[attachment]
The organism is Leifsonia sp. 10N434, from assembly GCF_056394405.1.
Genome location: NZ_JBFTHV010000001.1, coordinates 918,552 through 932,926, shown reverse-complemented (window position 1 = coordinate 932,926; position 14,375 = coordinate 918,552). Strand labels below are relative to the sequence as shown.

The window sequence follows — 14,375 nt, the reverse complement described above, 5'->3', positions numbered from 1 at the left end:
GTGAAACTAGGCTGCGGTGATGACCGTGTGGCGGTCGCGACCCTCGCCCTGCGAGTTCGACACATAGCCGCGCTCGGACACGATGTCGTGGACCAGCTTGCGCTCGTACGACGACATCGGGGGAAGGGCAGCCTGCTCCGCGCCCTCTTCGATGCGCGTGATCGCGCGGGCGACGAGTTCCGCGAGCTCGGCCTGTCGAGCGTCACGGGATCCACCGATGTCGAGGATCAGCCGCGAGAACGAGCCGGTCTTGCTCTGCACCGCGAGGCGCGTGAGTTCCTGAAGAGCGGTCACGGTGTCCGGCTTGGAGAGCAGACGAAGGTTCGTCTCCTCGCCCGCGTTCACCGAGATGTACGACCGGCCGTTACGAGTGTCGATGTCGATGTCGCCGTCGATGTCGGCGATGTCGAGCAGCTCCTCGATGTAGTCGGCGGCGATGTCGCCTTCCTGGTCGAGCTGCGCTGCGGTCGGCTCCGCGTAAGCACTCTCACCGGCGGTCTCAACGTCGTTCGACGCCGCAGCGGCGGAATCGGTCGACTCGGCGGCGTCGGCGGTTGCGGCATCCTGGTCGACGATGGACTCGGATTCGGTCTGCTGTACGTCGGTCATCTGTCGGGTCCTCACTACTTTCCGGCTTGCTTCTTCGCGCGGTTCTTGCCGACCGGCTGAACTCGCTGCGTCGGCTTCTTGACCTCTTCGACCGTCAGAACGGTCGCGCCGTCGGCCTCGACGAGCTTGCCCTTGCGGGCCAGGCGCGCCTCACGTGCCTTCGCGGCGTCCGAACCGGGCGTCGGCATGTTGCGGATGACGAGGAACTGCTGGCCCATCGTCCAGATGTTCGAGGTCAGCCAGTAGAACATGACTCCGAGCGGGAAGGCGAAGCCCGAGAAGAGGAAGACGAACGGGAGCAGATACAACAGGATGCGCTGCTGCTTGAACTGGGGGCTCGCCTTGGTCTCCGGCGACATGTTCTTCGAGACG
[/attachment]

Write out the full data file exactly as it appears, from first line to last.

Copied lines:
The organism is Leifsonia sp. 10N434, from assembly GCF_056394405.1.
Genome location: NZ_JBFTHV010000001.1, coordinates 918,552 through 932,926, shown reverse-complemented (window position 1 = coordinate 932,926; position 14,375 = coordinate 918,552). Strand labels below are relative to the sequence as shown.

The window sequence follows — 14,375 nt, the reverse complement described above, 5'->3', positions numbered from 1 at the left end:
GTGAAACTAGGCTGCGGTGATGACCGTGTGGCGGTCGCGACCCTCGCCCTGCGAGTTCGACACATAGCCGCGCTCGGACACGATGTCGTGGACCAGCTTGCGCTCGTACGACGACATCGGGGGAAGGGCAGCCTGCTCCGCGCCCTCTTCGATGCGCGTGATCGCGCGGGCGACGAGTTCCGCGAGCTCGGCCTGTCGAGCGTCACGGGATCCACCGATGTCGAGGATCAGCCGCGAGAACGAGCCGGTCTTGCTCTGCACCGCGAGGCGCGTGAGTTCCTGAAGAGCGGTCACGGTGTCCGGCTTGGAGAGCAGACGAAGGTTCGTCTCCTCGCCCGCGTTCACCGAGATGTACGACCGGCCGTTACGAGTGTCGATGTCGATGTCGCCGTCGATGTCGGCGATGTCGAGCAGCTCCTCGATGTAGTCGGCGGCGATGTCGCCTTCCTGGTCGAGCTGCGCTGCGGTCGGCTCCGCGTAAGCACTCTCACCGGCGGTCTCAACGTCGTTCGACGCCGCAGCGGCGGAATCGGTCGACTCGGCGGCGTCGGCGGTTGCGGCATCCTGGTCGACGATGGACTCGGATTCGGTCTGCTGTACGTCGGTCATCTGTCGGGTCCTCACTACTTTCCGGCTTGCTTCTTCGCGCGGTTCTTGCCGACCGGCTGAACTCGCTGCGTCGGCTTCTTGACCTCTTCGACCGTCAGAACGGTCGCGCCGTCGGCCTCGACGAGCTTGCCCTTGCGGGCCAGGCGCGCCTCACGTGCCTTCGCGGCGTCCGAACCGGGCGTCGGCATGTTGCGGATGACGAGGAACTGCTGGCCCATCGTCCAGATGTTCGAGGTCAGCCAGTAGAACATGACTCCGAGCGGGAAGGCGAAGCCCGAGAAGAGGAAGACGAACGGGAGCAGATACAACAGGATGCGCTGCTGCTTGAACTGGGGGCTCGCCTTGGTCTCCGGCGACATGTTCTTCGAGACG